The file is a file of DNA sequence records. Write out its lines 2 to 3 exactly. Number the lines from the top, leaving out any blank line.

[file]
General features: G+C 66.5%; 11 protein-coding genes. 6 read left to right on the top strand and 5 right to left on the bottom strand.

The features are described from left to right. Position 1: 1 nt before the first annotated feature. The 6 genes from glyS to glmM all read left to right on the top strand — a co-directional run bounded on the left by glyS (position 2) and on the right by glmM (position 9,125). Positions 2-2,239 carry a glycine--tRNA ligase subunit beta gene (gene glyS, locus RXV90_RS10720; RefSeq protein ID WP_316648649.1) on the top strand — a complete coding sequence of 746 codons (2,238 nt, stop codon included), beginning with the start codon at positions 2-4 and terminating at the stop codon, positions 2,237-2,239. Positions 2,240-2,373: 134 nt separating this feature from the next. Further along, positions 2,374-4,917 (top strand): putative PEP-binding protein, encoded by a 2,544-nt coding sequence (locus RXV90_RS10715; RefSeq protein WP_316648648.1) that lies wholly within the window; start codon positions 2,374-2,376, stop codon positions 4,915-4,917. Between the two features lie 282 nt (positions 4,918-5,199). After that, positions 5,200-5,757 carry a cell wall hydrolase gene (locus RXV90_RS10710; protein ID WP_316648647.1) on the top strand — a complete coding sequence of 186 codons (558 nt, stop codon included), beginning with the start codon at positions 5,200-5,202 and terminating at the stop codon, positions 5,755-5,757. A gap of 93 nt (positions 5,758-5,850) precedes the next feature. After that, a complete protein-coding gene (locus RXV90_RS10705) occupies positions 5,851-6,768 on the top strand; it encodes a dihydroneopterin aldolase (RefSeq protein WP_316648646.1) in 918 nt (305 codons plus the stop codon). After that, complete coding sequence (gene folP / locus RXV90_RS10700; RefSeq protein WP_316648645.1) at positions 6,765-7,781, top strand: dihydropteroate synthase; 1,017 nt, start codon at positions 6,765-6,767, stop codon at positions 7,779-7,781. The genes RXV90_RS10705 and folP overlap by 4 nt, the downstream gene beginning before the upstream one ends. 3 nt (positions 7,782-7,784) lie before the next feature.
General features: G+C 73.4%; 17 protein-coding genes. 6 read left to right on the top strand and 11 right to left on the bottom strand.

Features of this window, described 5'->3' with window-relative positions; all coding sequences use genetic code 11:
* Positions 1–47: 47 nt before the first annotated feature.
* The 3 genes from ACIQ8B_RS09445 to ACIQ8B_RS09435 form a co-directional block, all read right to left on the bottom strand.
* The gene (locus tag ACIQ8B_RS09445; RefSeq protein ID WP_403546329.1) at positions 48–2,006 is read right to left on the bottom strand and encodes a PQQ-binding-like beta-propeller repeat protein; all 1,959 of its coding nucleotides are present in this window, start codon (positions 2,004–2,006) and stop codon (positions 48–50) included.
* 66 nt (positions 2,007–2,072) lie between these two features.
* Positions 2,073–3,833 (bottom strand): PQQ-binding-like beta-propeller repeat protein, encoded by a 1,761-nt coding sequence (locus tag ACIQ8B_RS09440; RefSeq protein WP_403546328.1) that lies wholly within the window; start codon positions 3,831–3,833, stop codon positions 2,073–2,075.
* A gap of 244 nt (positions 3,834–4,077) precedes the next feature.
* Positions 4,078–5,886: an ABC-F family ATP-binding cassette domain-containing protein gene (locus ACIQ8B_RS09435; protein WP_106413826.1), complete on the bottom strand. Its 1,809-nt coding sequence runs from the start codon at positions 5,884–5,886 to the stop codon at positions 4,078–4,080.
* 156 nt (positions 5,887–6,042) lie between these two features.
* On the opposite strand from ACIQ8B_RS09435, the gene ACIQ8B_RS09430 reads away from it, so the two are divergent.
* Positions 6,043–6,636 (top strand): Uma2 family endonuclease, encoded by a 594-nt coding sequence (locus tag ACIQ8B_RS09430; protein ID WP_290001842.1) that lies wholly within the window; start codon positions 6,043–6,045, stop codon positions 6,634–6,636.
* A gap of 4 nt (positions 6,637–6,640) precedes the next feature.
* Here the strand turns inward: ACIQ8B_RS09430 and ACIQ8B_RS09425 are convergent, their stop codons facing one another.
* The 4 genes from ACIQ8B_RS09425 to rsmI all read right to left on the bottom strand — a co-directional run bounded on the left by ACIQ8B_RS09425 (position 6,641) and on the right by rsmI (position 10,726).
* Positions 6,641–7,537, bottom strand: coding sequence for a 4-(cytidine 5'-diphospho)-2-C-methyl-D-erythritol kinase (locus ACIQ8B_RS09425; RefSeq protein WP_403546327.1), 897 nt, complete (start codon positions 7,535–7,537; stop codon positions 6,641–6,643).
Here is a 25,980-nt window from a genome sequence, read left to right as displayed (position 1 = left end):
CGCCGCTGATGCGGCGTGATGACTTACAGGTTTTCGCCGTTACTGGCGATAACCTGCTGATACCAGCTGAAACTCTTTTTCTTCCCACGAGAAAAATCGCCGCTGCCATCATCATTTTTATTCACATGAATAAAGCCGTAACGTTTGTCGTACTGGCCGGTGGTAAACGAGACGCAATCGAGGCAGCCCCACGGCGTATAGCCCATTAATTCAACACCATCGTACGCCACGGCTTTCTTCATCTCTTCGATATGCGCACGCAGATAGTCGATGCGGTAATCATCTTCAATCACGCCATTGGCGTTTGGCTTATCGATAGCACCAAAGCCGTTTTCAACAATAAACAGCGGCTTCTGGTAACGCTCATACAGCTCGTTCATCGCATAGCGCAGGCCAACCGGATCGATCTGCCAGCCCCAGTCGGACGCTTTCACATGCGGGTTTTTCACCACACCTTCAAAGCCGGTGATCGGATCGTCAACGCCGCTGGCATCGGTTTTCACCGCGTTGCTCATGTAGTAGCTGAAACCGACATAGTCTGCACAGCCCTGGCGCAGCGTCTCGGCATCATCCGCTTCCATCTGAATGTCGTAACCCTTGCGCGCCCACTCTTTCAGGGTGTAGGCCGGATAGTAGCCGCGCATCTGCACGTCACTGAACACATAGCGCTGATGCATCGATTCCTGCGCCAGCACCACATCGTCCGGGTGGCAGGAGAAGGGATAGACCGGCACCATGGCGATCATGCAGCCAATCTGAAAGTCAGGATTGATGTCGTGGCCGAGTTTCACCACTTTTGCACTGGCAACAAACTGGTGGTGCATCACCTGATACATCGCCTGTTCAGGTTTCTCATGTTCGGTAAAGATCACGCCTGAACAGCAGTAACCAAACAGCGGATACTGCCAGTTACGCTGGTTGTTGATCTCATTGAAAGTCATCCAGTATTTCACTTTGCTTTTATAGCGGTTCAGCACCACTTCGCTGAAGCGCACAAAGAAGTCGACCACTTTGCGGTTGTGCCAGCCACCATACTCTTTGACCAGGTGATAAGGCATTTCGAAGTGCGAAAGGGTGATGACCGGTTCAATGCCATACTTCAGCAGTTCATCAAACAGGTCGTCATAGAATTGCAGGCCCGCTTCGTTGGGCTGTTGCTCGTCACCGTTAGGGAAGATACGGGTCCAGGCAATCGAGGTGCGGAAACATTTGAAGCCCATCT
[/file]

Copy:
The features are described from left to right. Position 1: 1 nt before the first annotated feature. The 6 genes from glyS to glmM all read left to right on the top strand — a co-directional run bounded on the left by glyS (position 2) and on the right by glmM (position 9,125). Positions 2-2,239 carry a glycine--tRNA ligase subunit beta gene (gene glyS, locus RXV90_RS10720; RefSeq protein ID WP_316648649.1) on the top strand — a complete coding sequence of 746 codons (2,238 nt, stop codon included), beginning with the start codon at positions 2-4 and terminating at the stop codon, positions 2,237-2,239. Positions 2,240-2,373: 134 nt separating this feature from the next. Further along, positions 2,374-4,917 (top strand): putative PEP-binding protein, encoded by a 2,544-nt coding sequence (locus RXV90_RS10715; RefSeq protein WP_316648648.1) that lies wholly within the window; start codon positions 2,374-2,376, stop codon positions 4,915-4,917. Between the two features lie 282 nt (positions 4,918-5,199). After that, positions 5,200-5,757 carry a cell wall hydrolase gene (locus RXV90_RS10710; protein ID WP_316648647.1) on the top strand — a complete coding sequence of 186 codons (558 nt, stop codon included), beginning with the start codon at positions 5,200-5,202 and terminating at the stop codon, positions 5,755-5,757. A gap of 93 nt (positions 5,758-5,850) precedes the next feature. After that, a complete protein-coding gene (locus RXV90_RS10705) occupies positions 5,851-6,768 on the top strand; it encodes a dihydroneopterin aldolase (RefSeq protein WP_316648646.1) in 918 nt (305 codons plus the stop codon). After that, complete coding sequence (gene folP / locus RXV90_RS10700; RefSeq protein WP_316648645.1) at positions 6,765-7,781, top strand: dihydropteroate synthase; 1,017 nt, start codon at positions 6,765-6,767, stop codon at positions 7,779-7,781. The genes RXV90_RS10705 and folP overlap by 4 nt, the downstream gene beginning before the upstream one ends. 3 nt (positions 7,782-7,784) lie before the next feature.
General features: G+C 73.4%; 17 protein-coding genes. 6 read left to right on the top strand and 11 right to left on the bottom strand.